That’s typical for Jones. He went 1-for-6 and 1-for-5 in two games against UNC this year, and 1-for-7 twice against Syracuse’s 2-3 zone. From November 27th to January 26th, Jones played 11 games and was a combined 2-for-19 from 3. If your friend goes 2-for-19 in a pickup game at the gym, do you want them taking the 20th attempt, even if they’re wide open? Now imagine you’re not just a bunch of randos playing pickup ball, but the best team in college basketball. Every team Duke plays wants Jones to shoot, and he generally obliges.

Virginia Tech followed that strategy. And that’s why they’re headed home:

Jones went 5-for-7 from 3 on Friday, finishing with 22 points. It was the first time he’s hit multiple 3s in a game since November 19th—32 games ago. Jones had five makes from beyond the arc in the last six games, and it took him 28 shots to do that. (Maybe someone should sign Nathan Peterman during next year’s NFL playoffs.)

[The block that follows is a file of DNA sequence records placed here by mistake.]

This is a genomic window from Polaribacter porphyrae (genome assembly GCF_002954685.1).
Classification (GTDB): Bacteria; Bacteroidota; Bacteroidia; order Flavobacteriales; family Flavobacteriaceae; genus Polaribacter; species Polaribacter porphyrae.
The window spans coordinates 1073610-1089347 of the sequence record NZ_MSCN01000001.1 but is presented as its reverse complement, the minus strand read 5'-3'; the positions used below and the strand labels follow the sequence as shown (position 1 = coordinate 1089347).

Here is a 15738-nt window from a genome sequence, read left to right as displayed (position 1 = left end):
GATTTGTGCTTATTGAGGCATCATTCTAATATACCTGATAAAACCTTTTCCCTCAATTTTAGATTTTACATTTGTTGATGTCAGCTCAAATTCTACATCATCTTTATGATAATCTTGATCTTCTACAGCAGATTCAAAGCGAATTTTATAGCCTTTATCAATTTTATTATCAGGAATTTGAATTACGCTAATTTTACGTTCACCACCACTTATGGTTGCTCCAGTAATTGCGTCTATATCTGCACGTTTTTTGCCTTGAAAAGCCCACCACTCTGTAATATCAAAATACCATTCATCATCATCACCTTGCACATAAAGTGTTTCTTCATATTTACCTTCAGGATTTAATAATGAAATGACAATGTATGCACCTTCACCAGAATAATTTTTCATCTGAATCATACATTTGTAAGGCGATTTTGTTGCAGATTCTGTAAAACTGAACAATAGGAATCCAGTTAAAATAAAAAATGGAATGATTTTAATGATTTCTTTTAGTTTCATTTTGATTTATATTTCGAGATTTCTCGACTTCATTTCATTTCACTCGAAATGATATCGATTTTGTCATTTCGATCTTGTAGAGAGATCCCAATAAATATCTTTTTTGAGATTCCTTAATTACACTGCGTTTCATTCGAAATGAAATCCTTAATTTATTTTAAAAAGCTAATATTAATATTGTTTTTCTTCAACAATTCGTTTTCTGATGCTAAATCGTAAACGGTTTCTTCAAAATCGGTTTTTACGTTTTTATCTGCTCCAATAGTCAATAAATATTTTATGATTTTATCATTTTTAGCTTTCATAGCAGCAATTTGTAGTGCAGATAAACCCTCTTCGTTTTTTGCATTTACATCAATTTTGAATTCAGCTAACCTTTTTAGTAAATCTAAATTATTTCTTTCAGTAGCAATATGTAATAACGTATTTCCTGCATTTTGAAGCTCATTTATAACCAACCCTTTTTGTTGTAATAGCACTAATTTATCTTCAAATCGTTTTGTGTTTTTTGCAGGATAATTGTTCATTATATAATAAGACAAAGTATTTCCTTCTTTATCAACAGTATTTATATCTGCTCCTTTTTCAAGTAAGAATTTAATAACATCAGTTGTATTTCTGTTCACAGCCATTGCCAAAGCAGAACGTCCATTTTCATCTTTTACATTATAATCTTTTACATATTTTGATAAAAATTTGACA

So here we are. Sure, Duke has Zion Williamson (and don’t worry, he’s still making ridiculous blocks and throwing down massive alley-oops and crumpling steel with his bare hands.) But they’re going to win the national championship because everybody else misses last-second layups and their stormtroopers are turning to sharpshooters.

Loser: Perfect Bracket Guy